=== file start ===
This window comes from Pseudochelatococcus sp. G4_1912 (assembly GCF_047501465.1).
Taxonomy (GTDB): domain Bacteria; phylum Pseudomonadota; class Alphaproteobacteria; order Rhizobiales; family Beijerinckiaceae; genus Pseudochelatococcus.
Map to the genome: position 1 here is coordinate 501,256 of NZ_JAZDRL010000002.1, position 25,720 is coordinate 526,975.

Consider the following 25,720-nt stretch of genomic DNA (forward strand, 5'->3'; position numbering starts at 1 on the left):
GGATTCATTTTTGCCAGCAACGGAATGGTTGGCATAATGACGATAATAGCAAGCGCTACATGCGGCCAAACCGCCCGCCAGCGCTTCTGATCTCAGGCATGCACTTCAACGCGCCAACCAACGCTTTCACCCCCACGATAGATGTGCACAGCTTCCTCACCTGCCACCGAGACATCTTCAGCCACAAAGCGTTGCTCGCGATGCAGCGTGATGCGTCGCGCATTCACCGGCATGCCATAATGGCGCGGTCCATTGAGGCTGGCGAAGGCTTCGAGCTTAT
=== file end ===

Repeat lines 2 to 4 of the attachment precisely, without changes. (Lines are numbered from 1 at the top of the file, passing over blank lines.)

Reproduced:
Taxonomy (GTDB): domain Bacteria; phylum Pseudomonadota; class Alphaproteobacteria; order Rhizobiales; family Beijerinckiaceae; genus Pseudochelatococcus.
Map to the genome: position 1 here is coordinate 501,256 of NZ_JAZDRL010000002.1, position 25,720 is coordinate 526,975.

Consider the following 25,720-nt stretch of genomic DNA (forward strand, 5'->3'; position numbering starts at 1 on the left):